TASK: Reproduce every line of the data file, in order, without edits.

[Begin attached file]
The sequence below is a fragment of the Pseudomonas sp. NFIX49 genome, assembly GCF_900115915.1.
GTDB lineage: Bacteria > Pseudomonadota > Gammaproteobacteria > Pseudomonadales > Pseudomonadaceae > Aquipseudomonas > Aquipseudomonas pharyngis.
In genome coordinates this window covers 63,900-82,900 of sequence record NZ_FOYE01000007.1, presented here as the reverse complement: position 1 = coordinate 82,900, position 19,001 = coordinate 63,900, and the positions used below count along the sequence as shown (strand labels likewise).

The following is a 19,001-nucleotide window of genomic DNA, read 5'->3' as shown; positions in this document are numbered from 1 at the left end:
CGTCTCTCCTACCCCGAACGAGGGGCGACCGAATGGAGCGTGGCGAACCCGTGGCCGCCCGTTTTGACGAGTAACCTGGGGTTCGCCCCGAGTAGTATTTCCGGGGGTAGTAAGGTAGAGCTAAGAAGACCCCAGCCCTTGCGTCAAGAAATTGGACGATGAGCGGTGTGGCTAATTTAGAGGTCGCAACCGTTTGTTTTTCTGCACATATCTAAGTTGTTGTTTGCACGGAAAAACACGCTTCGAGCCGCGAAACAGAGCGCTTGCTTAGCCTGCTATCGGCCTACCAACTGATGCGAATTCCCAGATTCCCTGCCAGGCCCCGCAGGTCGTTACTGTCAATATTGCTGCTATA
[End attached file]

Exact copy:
The sequence below is a fragment of the Pseudomonas sp. NFIX49 genome, assembly GCF_900115915.1.
GTDB lineage: Bacteria > Pseudomonadota > Gammaproteobacteria > Pseudomonadales > Pseudomonadaceae > Aquipseudomonas > Aquipseudomonas pharyngis.
In genome coordinates this window covers 63,900-82,900 of sequence record NZ_FOYE01000007.1, presented here as the reverse complement: position 1 = coordinate 82,900, position 19,001 = coordinate 63,900, and the positions used below count along the sequence as shown (strand labels likewise).

The following is a 19,001-nucleotide window of genomic DNA, read 5'->3' as shown; positions in this document are numbered from 1 at the left end:
CGTCTCTCCTACCCCGAACGAGGGGCGACCGAATGGAGCGTGGCGAACCCGTGGCCGCCCGTTTTGACGAGTAACCTGGGGTTCGCCCCGAGTAGTATTTCCGGGGGTAGTAAGGTAGAGCTAAGAAGACCCCAGCCCTTGCGTCAAGAAATTGGACGATGAGCGGTGTGGCTAATTTAGAGGTCGCAACCGTTTGTTTTTCTGCACATATCTAAGTTGTTGTTTGCACGGAAAAACACGCTTCGAGCCGCGAAACAGAGCGCTTGCTTAGCCTGCTATCGGCCTACCAACTGATGCGAATTCCCAGATTCCCTGCCAGGCCCCGCAGGTCGTTACTGTCAATATTGCTGCTATA